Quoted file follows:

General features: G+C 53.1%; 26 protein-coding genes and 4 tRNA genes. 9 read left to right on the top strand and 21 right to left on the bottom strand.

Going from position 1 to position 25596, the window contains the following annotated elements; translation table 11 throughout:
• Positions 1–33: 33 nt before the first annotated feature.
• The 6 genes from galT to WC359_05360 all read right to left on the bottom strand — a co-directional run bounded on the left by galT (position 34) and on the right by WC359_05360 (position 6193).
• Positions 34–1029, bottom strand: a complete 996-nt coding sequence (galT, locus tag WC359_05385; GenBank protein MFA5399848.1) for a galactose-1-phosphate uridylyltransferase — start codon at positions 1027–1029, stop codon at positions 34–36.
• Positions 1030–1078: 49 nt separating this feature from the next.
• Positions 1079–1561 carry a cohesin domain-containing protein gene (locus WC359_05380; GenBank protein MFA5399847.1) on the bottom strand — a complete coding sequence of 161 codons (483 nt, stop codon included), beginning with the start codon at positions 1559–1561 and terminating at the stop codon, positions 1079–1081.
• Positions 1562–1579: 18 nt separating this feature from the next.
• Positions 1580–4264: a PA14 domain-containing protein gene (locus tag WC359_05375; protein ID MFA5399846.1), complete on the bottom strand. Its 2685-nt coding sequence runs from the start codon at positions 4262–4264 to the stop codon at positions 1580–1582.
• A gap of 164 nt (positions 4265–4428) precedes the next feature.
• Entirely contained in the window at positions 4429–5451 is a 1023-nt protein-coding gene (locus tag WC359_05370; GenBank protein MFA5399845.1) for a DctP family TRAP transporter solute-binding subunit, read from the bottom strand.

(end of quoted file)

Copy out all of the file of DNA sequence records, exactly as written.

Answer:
General features: G+C 53.1%; 26 protein-coding genes and 4 tRNA genes. 9 read left to right on the top strand and 21 right to left on the bottom strand.

Going from position 1 to position 25596, the window contains the following annotated elements; translation table 11 throughout:
• Positions 1–33: 33 nt before the first annotated feature.
• The 6 genes from galT to WC359_05360 all read right to left on the bottom strand — a co-directional run bounded on the left by galT (position 34) and on the right by WC359_05360 (position 6193).
• Positions 34–1029, bottom strand: a complete 996-nt coding sequence (galT, locus tag WC359_05385; GenBank protein MFA5399848.1) for a galactose-1-phosphate uridylyltransferase — start codon at positions 1027–1029, stop codon at positions 34–36.
• Positions 1030–1078: 49 nt separating this feature from the next.
• Positions 1079–1561 carry a cohesin domain-containing protein gene (locus WC359_05380; GenBank protein MFA5399847.1) on the bottom strand — a complete coding sequence of 161 codons (483 nt, stop codon included), beginning with the start codon at positions 1559–1561 and terminating at the stop codon, positions 1079–1081.
• Positions 1562–1579: 18 nt separating this feature from the next.
• Positions 1580–4264: a PA14 domain-containing protein gene (locus tag WC359_05375; protein ID MFA5399846.1), complete on the bottom strand. Its 2685-nt coding sequence runs from the start codon at positions 4262–4264 to the stop codon at positions 1580–1582.
• A gap of 164 nt (positions 4265–4428) precedes the next feature.
• Entirely contained in the window at positions 4429–5451 is a 1023-nt protein-coding gene (locus tag WC359_05370; GenBank protein MFA5399845.1) for a DctP family TRAP transporter solute-binding subunit, read from the bottom strand.